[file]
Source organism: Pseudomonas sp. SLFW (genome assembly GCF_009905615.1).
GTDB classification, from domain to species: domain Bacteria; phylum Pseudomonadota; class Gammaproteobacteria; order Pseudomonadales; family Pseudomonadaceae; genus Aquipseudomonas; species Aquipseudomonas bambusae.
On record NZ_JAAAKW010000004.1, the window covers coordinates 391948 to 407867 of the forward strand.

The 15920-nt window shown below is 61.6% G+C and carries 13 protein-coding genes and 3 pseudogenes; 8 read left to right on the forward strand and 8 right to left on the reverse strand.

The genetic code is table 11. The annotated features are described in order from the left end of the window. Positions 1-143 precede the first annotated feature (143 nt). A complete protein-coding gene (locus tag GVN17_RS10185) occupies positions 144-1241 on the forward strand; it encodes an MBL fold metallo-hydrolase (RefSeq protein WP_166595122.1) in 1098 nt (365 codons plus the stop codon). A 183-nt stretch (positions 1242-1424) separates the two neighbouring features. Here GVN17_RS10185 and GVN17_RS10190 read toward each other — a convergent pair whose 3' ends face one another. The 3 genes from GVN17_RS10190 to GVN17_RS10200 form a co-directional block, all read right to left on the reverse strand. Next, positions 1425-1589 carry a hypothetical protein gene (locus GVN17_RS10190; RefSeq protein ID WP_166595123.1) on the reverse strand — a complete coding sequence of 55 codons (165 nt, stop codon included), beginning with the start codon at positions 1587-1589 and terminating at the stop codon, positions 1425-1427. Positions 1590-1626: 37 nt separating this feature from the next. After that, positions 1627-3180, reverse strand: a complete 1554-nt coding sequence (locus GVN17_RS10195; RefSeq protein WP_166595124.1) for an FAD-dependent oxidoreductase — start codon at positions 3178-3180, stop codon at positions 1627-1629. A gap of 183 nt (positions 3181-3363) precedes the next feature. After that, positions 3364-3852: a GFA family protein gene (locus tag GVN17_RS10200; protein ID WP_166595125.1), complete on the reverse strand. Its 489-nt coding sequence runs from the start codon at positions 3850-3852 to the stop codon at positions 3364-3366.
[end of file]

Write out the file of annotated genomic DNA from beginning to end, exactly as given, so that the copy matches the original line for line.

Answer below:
Source organism: Pseudomonas sp. SLFW (genome assembly GCF_009905615.1).
GTDB classification, from domain to species: domain Bacteria; phylum Pseudomonadota; class Gammaproteobacteria; order Pseudomonadales; family Pseudomonadaceae; genus Aquipseudomonas; species Aquipseudomonas bambusae.
On record NZ_JAAAKW010000004.1, the window covers coordinates 391948 to 407867 of the forward strand.

The 15920-nt window shown below is 61.6% G+C and carries 13 protein-coding genes and 3 pseudogenes; 8 read left to right on the forward strand and 8 right to left on the reverse strand.

The genetic code is table 11. The annotated features are described in order from the left end of the window. Positions 1-143 precede the first annotated feature (143 nt). A complete protein-coding gene (locus tag GVN17_RS10185) occupies positions 144-1241 on the forward strand; it encodes an MBL fold metallo-hydrolase (RefSeq protein WP_166595122.1) in 1098 nt (365 codons plus the stop codon). A 183-nt stretch (positions 1242-1424) separates the two neighbouring features. Here GVN17_RS10185 and GVN17_RS10190 read toward each other — a convergent pair whose 3' ends face one another. The 3 genes from GVN17_RS10190 to GVN17_RS10200 form a co-directional block, all read right to left on the reverse strand. Next, positions 1425-1589 carry a hypothetical protein gene (locus GVN17_RS10190; RefSeq protein ID WP_166595123.1) on the reverse strand — a complete coding sequence of 55 codons (165 nt, stop codon included), beginning with the start codon at positions 1587-1589 and terminating at the stop codon, positions 1425-1427. Positions 1590-1626: 37 nt separating this feature from the next. After that, positions 1627-3180, reverse strand: a complete 1554-nt coding sequence (locus GVN17_RS10195; RefSeq protein WP_166595124.1) for an FAD-dependent oxidoreductase — start codon at positions 3178-3180, stop codon at positions 1627-1629. A gap of 183 nt (positions 3181-3363) precedes the next feature. After that, positions 3364-3852: a GFA family protein gene (locus tag GVN17_RS10200; protein ID WP_166595125.1), complete on the reverse strand. Its 489-nt coding sequence runs from the start codon at positions 3850-3852 to the stop codon at positions 3364-3366.